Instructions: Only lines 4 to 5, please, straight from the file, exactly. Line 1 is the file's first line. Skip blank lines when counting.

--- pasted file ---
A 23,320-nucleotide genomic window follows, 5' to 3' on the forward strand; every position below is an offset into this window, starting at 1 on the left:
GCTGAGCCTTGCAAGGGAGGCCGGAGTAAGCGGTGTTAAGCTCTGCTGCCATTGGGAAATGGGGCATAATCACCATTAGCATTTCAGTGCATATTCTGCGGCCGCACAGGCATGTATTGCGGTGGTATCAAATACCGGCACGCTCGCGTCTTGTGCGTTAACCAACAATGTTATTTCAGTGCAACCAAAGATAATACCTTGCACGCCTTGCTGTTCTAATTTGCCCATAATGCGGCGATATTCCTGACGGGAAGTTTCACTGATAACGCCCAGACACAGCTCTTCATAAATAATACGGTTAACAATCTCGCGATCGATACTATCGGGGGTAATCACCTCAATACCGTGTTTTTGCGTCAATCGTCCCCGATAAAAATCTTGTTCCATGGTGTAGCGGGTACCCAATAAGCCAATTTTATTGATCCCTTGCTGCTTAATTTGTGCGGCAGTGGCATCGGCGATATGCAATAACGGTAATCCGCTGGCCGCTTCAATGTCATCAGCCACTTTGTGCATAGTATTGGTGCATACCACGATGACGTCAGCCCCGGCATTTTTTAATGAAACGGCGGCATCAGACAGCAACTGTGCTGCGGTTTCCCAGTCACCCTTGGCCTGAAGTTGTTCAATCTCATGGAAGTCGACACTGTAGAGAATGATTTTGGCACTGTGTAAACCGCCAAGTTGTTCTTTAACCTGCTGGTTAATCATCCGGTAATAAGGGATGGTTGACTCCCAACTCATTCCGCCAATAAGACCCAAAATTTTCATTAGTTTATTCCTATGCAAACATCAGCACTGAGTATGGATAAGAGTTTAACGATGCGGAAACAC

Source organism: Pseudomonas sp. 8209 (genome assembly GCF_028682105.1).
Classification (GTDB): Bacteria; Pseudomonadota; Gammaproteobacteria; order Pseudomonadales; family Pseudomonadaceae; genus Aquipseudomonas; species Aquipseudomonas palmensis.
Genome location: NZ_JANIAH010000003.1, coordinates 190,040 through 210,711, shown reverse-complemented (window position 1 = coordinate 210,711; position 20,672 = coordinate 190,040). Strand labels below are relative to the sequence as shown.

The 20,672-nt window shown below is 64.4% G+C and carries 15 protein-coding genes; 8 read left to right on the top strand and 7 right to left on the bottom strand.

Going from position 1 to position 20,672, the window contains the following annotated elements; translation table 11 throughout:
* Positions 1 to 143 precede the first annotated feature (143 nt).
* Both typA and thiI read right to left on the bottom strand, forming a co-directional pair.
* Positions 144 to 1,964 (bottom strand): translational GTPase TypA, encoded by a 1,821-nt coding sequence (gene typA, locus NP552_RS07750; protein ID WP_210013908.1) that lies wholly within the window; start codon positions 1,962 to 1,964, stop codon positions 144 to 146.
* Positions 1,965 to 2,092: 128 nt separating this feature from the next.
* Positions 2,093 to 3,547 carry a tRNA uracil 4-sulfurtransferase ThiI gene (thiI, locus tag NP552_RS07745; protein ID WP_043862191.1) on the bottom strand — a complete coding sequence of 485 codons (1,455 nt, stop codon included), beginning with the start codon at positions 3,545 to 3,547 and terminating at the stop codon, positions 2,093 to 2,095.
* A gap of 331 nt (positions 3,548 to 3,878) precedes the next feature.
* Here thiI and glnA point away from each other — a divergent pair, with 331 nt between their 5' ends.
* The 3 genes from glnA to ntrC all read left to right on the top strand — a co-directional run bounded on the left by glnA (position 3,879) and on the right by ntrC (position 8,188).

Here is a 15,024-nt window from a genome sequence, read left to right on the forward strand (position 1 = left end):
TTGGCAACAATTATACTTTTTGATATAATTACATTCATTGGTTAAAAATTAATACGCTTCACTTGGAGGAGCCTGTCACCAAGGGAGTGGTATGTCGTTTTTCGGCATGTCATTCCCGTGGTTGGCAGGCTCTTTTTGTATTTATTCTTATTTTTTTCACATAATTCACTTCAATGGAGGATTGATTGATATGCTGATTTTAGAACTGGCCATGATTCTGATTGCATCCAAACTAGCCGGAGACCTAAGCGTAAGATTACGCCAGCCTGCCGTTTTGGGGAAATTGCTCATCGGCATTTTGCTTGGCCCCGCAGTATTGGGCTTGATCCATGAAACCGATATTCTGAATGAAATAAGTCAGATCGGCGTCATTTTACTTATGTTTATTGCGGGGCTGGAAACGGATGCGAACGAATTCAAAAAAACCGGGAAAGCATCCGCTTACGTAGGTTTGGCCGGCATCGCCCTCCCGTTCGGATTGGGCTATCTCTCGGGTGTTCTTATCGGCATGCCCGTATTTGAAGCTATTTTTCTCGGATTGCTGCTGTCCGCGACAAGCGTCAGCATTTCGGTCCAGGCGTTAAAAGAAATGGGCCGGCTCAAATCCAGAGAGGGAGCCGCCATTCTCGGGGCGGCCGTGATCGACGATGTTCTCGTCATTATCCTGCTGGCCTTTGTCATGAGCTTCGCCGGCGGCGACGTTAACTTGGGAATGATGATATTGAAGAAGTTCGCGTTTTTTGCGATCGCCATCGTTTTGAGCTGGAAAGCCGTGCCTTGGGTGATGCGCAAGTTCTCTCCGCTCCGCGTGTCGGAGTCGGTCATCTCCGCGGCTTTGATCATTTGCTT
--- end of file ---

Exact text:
Classification (GTDB): Bacteria; Pseudomonadota; Gammaproteobacteria; order Pseudomonadales; family Pseudomonadaceae; genus Aquipseudomonas; species Aquipseudomonas palmensis.
Genome location: NZ_JANIAH010000003.1, coordinates 190,040 through 210,711, shown reverse-complemented (window position 1 = coordinate 210,711; position 20,672 = coordinate 190,040). Strand labels below are relative to the sequence as shown.